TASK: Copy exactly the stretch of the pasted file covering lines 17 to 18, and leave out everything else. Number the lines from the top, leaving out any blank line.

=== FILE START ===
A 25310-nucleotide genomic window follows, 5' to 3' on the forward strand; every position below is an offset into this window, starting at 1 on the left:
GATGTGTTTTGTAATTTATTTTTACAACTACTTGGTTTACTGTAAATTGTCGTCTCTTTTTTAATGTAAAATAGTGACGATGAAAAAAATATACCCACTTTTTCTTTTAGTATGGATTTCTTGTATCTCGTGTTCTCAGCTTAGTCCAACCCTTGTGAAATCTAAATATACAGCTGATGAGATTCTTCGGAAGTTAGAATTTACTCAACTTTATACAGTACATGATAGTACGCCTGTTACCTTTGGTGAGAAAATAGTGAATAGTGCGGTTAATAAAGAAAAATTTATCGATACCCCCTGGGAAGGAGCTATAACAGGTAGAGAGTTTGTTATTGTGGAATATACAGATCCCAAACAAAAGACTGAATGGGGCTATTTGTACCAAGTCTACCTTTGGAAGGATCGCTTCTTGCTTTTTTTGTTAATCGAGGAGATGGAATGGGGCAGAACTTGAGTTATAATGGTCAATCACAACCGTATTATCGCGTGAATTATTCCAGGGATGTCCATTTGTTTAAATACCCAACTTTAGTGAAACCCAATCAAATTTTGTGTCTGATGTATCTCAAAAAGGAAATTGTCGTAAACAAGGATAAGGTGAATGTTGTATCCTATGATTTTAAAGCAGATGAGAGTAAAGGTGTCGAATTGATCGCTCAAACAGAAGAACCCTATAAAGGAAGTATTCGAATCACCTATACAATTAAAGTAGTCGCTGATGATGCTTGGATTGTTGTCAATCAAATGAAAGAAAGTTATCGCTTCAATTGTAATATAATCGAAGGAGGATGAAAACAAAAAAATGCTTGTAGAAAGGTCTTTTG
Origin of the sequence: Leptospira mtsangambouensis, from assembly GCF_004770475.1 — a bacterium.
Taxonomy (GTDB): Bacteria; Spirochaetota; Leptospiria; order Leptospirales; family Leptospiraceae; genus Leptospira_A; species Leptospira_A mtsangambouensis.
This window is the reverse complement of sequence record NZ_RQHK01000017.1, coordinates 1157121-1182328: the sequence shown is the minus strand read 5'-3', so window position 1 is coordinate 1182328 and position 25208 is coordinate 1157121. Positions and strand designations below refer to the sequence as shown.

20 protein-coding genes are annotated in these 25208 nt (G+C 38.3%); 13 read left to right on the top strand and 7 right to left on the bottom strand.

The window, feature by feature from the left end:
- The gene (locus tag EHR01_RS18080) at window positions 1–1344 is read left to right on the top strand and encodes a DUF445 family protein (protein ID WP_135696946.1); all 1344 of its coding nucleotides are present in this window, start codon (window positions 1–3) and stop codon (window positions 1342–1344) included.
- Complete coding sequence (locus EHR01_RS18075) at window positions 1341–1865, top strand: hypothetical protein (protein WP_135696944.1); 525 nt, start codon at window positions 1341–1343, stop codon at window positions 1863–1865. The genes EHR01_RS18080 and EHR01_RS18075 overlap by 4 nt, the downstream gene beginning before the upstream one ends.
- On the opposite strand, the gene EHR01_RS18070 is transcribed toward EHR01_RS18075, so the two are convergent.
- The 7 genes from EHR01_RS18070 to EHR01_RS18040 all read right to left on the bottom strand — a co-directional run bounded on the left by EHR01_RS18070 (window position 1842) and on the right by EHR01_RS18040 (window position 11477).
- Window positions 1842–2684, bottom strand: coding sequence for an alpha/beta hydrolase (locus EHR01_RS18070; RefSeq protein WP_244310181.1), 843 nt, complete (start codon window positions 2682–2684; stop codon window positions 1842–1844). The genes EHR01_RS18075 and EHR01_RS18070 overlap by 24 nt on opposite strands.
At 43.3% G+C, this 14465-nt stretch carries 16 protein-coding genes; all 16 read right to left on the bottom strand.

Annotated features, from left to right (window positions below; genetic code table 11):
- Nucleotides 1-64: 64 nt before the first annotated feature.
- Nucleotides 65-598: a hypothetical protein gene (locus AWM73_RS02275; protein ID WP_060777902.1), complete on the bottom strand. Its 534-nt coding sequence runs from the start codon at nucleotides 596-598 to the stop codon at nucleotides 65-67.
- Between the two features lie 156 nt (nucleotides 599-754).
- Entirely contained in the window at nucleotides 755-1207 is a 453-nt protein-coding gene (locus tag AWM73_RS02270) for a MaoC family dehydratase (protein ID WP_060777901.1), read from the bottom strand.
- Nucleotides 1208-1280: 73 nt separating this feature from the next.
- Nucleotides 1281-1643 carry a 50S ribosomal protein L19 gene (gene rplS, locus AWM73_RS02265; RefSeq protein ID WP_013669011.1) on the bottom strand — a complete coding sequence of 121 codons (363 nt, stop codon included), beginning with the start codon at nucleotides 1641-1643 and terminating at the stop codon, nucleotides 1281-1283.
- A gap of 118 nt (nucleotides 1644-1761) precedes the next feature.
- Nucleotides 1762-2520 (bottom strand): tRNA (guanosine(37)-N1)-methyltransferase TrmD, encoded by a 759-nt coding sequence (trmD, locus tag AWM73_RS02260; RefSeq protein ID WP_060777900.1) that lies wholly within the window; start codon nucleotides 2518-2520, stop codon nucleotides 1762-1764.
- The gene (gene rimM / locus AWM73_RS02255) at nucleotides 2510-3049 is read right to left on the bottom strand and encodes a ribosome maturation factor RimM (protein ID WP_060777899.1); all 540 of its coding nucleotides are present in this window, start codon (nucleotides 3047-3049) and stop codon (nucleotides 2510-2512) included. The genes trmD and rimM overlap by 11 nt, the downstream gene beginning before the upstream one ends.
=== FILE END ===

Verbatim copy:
- Between the two features lie 156 nt (nucleotides 599-754).
- Entirely contained in the window at nucleotides 755-1207 is a 453-nt protein-coding gene (locus tag AWM73_RS02270) for a MaoC family dehydratase (protein ID WP_060777901.1), read from the bottom strand.